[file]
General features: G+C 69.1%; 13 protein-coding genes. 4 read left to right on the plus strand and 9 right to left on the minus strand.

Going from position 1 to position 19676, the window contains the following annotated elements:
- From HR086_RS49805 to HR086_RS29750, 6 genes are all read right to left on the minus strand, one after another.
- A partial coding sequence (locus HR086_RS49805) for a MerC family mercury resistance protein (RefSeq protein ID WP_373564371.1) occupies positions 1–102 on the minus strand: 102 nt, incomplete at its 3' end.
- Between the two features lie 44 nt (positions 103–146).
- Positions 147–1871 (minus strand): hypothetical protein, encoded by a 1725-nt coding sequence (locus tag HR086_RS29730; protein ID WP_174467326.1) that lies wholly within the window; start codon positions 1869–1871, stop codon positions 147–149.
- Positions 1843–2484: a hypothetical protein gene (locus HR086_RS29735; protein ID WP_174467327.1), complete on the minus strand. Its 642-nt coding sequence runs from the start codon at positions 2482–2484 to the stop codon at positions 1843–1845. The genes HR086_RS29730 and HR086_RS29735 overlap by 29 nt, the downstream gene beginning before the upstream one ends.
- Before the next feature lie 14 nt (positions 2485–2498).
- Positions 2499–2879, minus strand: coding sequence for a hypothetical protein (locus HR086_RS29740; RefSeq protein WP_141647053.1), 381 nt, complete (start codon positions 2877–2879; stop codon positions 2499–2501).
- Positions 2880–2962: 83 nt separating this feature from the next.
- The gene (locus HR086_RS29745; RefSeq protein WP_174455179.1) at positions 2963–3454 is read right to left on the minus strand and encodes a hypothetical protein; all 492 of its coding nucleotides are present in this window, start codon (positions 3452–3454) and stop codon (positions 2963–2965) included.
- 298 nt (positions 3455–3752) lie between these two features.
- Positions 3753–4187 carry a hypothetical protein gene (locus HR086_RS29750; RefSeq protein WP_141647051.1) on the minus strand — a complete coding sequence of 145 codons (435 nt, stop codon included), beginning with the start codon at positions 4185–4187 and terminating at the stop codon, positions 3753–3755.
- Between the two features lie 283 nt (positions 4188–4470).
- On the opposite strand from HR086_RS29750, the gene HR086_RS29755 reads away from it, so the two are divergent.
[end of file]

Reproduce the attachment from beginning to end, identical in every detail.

General features: G+C 69.1%; 13 protein-coding genes. 4 read left to right on the plus strand and 9 right to left on the minus strand.

Going from position 1 to position 19676, the window contains the following annotated elements:
- From HR086_RS49805 to HR086_RS29750, 6 genes are all read right to left on the minus strand, one after another.
- A partial coding sequence (locus HR086_RS49805) for a MerC family mercury resistance protein (RefSeq protein ID WP_373564371.1) occupies positions 1–102 on the minus strand: 102 nt, incomplete at its 3' end.
- Between the two features lie 44 nt (positions 103–146).
- Positions 147–1871 (minus strand): hypothetical protein, encoded by a 1725-nt coding sequence (locus tag HR086_RS29730; protein ID WP_174467326.1) that lies wholly within the window; start codon positions 1869–1871, stop codon positions 147–149.
- Positions 1843–2484: a hypothetical protein gene (locus HR086_RS29735; protein ID WP_174467327.1), complete on the minus strand. Its 642-nt coding sequence runs from the start codon at positions 2482–2484 to the stop codon at positions 1843–1845. The genes HR086_RS29730 and HR086_RS29735 overlap by 29 nt, the downstream gene beginning before the upstream one ends.
- Before the next feature lie 14 nt (positions 2485–2498).
- Positions 2499–2879, minus strand: coding sequence for a hypothetical protein (locus HR086_RS29740; RefSeq protein WP_141647053.1), 381 nt, complete (start codon positions 2877–2879; stop codon positions 2499–2501).
- Positions 2880–2962: 83 nt separating this feature from the next.
- The gene (locus HR086_RS29745; RefSeq protein WP_174455179.1) at positions 2963–3454 is read right to left on the minus strand and encodes a hypothetical protein; all 492 of its coding nucleotides are present in this window, start codon (positions 3452–3454) and stop codon (positions 2963–2965) included.
- 298 nt (positions 3455–3752) lie between these two features.
- Positions 3753–4187 carry a hypothetical protein gene (locus HR086_RS29750; RefSeq protein WP_141647051.1) on the minus strand — a complete coding sequence of 145 codons (435 nt, stop codon included), beginning with the start codon at positions 4185–4187 and terminating at the stop codon, positions 3753–3755.
- Between the two features lie 283 nt (positions 4188–4470).
- On the opposite strand from HR086_RS29750, the gene HR086_RS29755 reads away from it, so the two are divergent.